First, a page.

Customer apathy rules as fewer switch bank accounts despite big incentives
Despite financial inducements and efforts by financial regulators to get more people to switch bank accounts, fewer people are doing so.
In the last 12 months, 1.05m people moved their current accounts, according to Bacs, which operates the service. That represents a drop of 4.7% on the previous 12 month period.
“With 65 million current account holders in the UK, movement is minimal,” said Hannah Maundrell, editor of money.co.uk. Even with big cash incentives on the table, people just aren’t switching.”
Marks and Spencer offers up to £220 worth of incentives, with the Co-Op offering £150 to new account holders, and the Halifax £125.
The Competition and Markets Authority (CMA) has spent more than 18 months looking at ways of getting more people to switch accounts.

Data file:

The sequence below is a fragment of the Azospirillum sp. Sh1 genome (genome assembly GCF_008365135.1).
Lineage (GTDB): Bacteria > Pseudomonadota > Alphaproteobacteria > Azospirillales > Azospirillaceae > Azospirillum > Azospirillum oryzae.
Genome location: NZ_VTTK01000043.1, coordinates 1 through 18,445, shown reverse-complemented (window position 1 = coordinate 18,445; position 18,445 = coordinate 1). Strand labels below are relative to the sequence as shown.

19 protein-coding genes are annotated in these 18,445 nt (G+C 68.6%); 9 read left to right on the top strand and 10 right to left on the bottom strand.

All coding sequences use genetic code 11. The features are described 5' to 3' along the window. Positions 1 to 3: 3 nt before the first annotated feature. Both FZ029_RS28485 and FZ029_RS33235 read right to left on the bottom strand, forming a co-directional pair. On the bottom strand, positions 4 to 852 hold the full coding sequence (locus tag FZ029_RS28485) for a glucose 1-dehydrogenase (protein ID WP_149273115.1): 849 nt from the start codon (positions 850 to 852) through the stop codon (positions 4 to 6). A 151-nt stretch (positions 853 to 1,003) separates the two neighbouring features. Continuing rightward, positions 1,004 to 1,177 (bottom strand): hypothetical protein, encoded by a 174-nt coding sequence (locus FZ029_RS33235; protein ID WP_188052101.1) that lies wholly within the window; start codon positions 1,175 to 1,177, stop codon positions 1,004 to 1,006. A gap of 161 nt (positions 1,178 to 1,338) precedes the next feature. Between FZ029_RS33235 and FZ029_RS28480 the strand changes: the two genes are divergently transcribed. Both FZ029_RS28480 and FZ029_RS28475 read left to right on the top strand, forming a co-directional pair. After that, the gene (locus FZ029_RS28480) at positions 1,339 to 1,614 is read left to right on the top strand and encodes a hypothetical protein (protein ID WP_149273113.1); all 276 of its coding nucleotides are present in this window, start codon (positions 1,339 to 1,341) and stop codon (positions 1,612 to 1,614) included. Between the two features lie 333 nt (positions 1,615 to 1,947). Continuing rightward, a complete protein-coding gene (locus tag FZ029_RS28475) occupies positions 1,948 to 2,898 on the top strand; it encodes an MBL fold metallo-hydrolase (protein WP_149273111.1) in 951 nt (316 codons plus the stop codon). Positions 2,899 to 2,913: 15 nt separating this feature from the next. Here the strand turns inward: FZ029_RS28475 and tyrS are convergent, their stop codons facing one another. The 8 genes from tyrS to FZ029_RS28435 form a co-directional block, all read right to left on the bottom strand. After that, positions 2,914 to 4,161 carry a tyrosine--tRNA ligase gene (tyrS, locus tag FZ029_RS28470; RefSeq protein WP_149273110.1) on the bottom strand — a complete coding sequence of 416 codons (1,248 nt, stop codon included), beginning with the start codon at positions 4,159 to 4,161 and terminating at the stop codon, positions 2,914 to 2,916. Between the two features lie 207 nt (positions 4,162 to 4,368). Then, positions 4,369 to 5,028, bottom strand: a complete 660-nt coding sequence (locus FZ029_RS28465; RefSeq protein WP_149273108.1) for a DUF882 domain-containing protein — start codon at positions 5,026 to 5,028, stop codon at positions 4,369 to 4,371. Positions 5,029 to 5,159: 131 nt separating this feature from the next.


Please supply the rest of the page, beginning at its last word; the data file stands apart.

It has said that consumers could save £116 a year by doing so.
However, the Bacs figures show that the number of people switching in the past six months was 4% up on the same period last year.
Of those who did switch, the Halifax proved to be the most popular new bank, attracting 31,000 customers.
Barclays was the biggest loser, with a net loss of 27,000.
Previously Santander was one of the most popular banks to switch to, as it offers a cashback scheme of up to 3%. However in January it raised the fee for its 123 account to £5 a month.
“Details of the intended price hike first came to light on 14th September 2015, and it appears to have had a dramatic impact on the net number of new accounts opened,” said Andrew Hagger of Moneycomms.co.uk.